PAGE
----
Deer Aspect

We slept in the thicket as we do,
half sleeping,
our thoughts walking on spring ice
branch to branch, as they do,
hearing up from the damp night of the earth
the etching into leaf of the smallest spider:
the orb weaver
the grass spider spinning, spinning
in the filtered light.

And feeling under the coarse hair of our bodies,
under the needles of our skin,
the seismic shifting of the rock,
the dry rock, the rock on fire,
far, far down —
our kin.

We wake fat some mornings, butter fat,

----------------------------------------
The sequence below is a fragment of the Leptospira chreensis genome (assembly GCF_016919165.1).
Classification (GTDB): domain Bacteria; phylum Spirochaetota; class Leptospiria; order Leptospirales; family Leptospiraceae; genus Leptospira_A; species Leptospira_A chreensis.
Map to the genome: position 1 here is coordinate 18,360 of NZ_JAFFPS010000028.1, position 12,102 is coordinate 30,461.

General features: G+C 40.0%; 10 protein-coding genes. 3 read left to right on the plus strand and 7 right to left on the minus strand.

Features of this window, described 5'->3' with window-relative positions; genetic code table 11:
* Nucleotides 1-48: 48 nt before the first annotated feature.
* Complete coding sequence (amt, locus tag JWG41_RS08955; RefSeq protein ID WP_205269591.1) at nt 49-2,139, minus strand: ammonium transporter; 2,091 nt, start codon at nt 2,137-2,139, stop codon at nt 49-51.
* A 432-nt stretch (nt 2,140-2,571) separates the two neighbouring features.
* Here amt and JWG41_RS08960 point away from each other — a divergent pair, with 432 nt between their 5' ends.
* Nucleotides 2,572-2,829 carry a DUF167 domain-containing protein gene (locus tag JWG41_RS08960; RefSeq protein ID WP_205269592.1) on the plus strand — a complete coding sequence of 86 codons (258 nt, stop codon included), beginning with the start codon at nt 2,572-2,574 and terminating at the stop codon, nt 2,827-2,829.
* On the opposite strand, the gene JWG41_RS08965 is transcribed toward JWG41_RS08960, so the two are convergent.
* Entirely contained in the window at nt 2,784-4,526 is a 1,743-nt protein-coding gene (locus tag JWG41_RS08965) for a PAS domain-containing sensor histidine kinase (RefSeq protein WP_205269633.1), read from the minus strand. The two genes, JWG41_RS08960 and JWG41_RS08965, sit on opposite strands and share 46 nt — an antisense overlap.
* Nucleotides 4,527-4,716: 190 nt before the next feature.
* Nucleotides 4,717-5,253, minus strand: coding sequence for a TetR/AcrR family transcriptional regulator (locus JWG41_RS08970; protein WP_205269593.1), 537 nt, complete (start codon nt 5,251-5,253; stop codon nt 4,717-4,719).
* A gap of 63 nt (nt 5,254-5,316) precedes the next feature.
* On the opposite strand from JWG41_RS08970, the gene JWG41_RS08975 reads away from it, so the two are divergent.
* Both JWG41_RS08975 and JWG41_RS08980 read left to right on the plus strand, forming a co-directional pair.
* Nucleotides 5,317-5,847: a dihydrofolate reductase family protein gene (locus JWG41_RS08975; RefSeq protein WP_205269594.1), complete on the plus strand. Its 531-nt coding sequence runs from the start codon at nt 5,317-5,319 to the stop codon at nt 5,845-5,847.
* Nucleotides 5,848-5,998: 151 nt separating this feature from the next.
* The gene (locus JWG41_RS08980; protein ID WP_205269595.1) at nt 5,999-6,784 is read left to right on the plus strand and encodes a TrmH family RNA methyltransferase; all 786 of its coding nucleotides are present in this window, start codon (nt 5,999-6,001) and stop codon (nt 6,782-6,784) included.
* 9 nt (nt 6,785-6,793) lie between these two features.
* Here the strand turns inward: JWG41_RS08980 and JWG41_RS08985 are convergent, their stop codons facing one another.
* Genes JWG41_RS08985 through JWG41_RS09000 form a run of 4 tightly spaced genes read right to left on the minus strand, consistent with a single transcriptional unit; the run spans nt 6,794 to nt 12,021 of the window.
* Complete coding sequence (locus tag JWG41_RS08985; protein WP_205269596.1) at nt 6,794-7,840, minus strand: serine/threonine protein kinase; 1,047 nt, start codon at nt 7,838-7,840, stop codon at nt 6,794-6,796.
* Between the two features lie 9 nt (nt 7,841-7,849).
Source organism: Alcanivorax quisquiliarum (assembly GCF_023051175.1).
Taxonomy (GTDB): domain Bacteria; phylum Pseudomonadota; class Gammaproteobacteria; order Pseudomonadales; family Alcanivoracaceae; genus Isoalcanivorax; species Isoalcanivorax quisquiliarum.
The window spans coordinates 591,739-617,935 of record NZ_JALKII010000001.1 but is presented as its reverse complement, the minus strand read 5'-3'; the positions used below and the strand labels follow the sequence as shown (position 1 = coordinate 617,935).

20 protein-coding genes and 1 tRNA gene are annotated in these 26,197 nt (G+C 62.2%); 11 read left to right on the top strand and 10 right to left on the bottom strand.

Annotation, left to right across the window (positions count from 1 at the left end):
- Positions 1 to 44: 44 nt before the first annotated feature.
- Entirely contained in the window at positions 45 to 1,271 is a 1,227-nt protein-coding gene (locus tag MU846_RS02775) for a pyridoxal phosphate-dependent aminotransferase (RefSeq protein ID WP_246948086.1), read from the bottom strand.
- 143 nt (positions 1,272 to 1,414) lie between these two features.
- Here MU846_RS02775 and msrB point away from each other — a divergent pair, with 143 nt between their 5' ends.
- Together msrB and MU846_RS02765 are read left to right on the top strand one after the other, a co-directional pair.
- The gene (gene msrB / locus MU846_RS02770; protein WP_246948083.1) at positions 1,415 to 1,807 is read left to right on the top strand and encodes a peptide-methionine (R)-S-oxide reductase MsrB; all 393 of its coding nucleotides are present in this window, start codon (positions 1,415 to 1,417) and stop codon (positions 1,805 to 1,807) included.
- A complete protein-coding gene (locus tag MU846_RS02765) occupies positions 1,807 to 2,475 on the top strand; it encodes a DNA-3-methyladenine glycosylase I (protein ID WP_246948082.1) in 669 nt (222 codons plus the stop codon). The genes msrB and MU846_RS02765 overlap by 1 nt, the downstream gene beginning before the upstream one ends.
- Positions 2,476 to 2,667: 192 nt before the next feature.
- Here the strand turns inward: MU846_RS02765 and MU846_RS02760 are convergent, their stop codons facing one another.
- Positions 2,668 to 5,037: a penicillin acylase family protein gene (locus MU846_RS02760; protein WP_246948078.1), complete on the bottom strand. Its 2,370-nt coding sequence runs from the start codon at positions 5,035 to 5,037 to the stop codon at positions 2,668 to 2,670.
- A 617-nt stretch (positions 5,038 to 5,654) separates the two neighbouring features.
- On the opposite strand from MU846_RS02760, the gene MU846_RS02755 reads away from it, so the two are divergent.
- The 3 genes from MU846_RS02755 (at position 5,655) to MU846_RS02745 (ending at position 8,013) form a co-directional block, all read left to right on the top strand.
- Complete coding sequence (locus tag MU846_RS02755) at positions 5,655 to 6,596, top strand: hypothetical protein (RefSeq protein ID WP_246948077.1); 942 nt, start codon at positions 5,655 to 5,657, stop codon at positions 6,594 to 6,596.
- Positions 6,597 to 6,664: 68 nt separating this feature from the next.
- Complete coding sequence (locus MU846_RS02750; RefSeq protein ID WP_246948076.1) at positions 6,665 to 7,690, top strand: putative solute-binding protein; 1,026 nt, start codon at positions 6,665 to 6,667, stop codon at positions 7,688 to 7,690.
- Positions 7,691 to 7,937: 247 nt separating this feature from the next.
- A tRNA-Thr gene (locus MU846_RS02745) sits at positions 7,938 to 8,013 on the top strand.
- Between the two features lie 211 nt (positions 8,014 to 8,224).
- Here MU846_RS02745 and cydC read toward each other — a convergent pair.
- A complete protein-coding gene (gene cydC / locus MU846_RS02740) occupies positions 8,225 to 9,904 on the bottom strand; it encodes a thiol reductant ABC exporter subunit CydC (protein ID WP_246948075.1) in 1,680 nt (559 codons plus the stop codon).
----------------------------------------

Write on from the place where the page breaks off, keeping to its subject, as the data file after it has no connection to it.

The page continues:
with our lips in leaf,
but some days inexplicably
I wake with muscled skin and hollow hair,
leaving the depression in the sumac
where our bodies have carved
hollows in the thicket, remembering
(the way we remember all fading dreams)
that I dreamed I was pale and almost hairless
with two straight and awkward legs,
coming and going through the copse
without asking and without permission,
closing the door of the great unnecessary house
in the morning, leaving,
and pocketing the keys.